the subject matter of macroeconomics is the fundamental value of a properly functioning economy….analysis addresses the strictly economic process of production and its divisions; the process of payments and its divisions; the various forms of interdependence of these flows; finally, the conditions under which they function or malfunction and their respective consequences……..either men learn rules to guide them or they surrender their liberty to be ruled along with the machine by a central planning board. [CWL 15, Editors’ Introduction, lxviii]

the aggregate primary price spread is a function of two purely objective factors, of the rate of secondary costs p”Dq”, and the rate of primary production, DQ’. The greater p”Dq” and the lower DQ’, then the greater the price spread; …Obviously there is no necessary correspondence between this law and either the classical view that profits are due to intelligence, enterprise, and risk, or the Marxian view that profits are due to reckless exploitation of labor. … the primary price spread will increase no matter how benevolent and stupid the entrepreneurs may be: indeed it will increase even in Bolshevist Russia, where to avoid constant inflation the state must take the surplus which it denounces capitalists for taking. On the other hand, given a decrease in secondary costs with no corresponding decrease in primary sales, the primary price spread is bound to contract, no matter how wicked and clever and enterprising the entrepreneurs may be; it contracts even in the lands of most rugged individualism. [CWL 21, 78]

Indeed, economics seems little different from other areas of knowledge in its tendency to form closed schools of thought (I.e. Keynesian, Monetarist, Marxist, etc.) This fragmentation into schools places political and other social values at the source of theoretical differences. [Michael Gibbons, Economic Theorizing in Lonergan and Keynes]

(Marx’s) notion of surplus value has sociological and proprietorial dimensions – that is, the difference between the full value bestowed on a commodity by the laborers and what is returned to laborers in the form of wages – rather than the sheerly functional dimensions that constitute its intrinsic meaning for Lonergan. [CWL 15 Editors’ Introduction, lxi ftnt 104]

C.             The Incompetence of a Central Bureaucracy

The excellence of the exchange solution becomes even more evident when contrasted with the defects of a bureaucratic solution.  The bureaucrat … (gives the people) what he thinks is good for them, and he gives it in the measure he finds possible or convenient; nor can he do otherwise, for the brains of a bureaucrat are not equal to the task of thinking of everything; only the brains of all men together can even approximate to that. … when a limited liability company has served its day, it goes to bankruptcy court; but when bureaucrats take over power, they intend to stay. … when the pressure of terrorism (by the goons of the bureaucrats) is needed to oil the wheels of enterprise, then the immediate effect is either an explosion or else servile degeneracy. [CWL 21, 34-35]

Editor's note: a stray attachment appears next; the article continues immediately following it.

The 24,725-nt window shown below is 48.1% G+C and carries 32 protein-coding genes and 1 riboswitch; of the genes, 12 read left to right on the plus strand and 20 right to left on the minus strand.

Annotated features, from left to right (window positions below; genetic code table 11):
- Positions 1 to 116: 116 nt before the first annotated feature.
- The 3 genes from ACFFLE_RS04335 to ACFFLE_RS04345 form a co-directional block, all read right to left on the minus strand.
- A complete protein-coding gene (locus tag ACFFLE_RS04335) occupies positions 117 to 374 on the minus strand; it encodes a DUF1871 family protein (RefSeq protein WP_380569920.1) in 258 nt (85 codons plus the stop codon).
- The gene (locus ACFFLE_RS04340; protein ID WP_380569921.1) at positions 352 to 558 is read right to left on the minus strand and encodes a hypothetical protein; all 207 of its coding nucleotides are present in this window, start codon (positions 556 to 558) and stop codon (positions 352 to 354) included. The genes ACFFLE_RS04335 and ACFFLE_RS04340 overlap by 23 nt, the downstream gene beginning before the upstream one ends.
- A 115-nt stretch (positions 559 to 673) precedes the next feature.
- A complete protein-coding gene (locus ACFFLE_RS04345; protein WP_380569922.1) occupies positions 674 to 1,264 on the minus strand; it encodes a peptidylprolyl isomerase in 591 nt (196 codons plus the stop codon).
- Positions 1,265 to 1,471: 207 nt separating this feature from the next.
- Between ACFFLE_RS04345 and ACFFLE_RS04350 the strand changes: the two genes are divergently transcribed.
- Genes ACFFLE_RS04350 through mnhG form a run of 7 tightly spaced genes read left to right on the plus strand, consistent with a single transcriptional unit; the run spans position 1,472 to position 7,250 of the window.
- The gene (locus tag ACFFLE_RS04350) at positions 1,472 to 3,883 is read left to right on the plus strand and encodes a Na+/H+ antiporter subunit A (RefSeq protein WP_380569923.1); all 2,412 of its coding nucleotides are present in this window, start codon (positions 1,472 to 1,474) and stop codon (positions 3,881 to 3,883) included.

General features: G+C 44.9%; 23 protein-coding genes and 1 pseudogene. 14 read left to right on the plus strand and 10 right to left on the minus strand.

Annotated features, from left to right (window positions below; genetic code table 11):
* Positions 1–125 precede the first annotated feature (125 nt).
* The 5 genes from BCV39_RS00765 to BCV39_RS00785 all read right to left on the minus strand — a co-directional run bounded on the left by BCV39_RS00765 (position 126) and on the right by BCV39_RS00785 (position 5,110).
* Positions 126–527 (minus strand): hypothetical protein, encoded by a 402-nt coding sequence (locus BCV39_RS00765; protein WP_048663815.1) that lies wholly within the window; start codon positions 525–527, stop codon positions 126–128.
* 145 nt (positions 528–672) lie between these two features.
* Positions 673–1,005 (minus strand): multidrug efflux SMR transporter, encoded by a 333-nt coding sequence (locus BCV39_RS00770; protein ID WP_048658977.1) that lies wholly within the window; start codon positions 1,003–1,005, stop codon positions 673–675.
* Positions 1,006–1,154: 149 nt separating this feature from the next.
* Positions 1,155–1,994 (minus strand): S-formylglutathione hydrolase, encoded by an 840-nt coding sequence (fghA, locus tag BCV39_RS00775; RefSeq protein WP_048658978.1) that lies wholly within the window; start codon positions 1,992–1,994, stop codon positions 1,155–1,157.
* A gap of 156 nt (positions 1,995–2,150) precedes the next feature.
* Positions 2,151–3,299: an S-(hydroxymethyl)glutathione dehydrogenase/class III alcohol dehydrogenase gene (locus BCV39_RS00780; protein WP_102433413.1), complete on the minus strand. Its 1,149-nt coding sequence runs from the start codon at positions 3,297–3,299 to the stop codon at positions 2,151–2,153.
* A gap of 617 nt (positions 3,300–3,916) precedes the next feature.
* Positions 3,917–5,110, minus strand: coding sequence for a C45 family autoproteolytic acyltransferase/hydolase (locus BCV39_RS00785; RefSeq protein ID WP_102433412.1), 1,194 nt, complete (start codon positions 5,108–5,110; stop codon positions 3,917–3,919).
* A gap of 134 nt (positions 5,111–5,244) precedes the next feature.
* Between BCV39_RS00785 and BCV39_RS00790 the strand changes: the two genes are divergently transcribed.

Again,

Clearly schemes of recurrence exist and function. No less clearly, their functioning is not inevitable. A population can decline, dwindle, vanish. A vast technological expansion, robbed of its technicians, would become a monument more intricate but no more useful than the pyramids. An economy can falter, though resources and capital equipment abound, though skill cries for its opportunity and desire for skill’s product, though labour asks for work and industry is eager to employ it; then one can prime the pumps and make X occur; but because the schemes are not functioning properly, X fails to recur. As the economy, so too the polity can fall apart. … much …in a twilight of straitened but gracious living men await the catalytic trifle that will reveal to a surprised world the end of a once brilliant day. [CWL 3, 209-210/235]

We are at the heart of Picketty’s plight: he has no clue of the needed grip on the grounds of the inequality in history. So, what else can he offer but a centralist solution, taxation, to history’s drunken careening. [McShane 2014, 53]

The idea of engineering human welfare is repugnant to Lonergan, for ‘managing people is not treating them as persons. To treat them as persons one must know and one must invite them to know.’ Making the survival of democracy possible by ‘effectively augmenting the enlightenment of … enlightened self-interest’ cannot be identified merely with the Enlightenment’s project of steering public opinion from unenlightened to enlightened self-interest. Instead, Lonergan envisaged a vast and long-term educational effort. He insisted that rational control of the economy ‘can be democratic only in the measure in which economic science succeeds in uttering not counsel to rulers but precepts to mankind, not specific remedies and plans to increase the power of bureaucracies, but universal laws which men themselves administrate in the personal conduct of their lives.’ [CWL 15, Editors’ Introduction, lxxi]

(the) broad backing of centralism and bureaucracy are signaled, in the long run, for phlogiston flushing. [McShane 2014, 56]

D.             Self-Enlightenment

Again,

The idea of engineering human welfare is repugnant to Lonergan, for ‘managing people is not treating them as persons. To treat them as persons one must know and one must invite them to know.’ Making the survival of democracy possible by ‘effectively augmenting the enlightenment of … enlightened self-interest’ cannot be identified merely with the Enlightenment’s project of steering public opinion from unenlightened to enlightened self-interest. Instead, Lonergan envisaged a vast and long-term educational effort. He insisted that rational control of the economy ‘can be democratic only in the measure in which economic science succeeds in uttering not counsel to rulers but precepts to mankind, not specific remedies and plans to increase the power of bureaucracies, but universal laws which men themselves administrate in the personal conduct of their lives.’ [CWL 15, lxxi]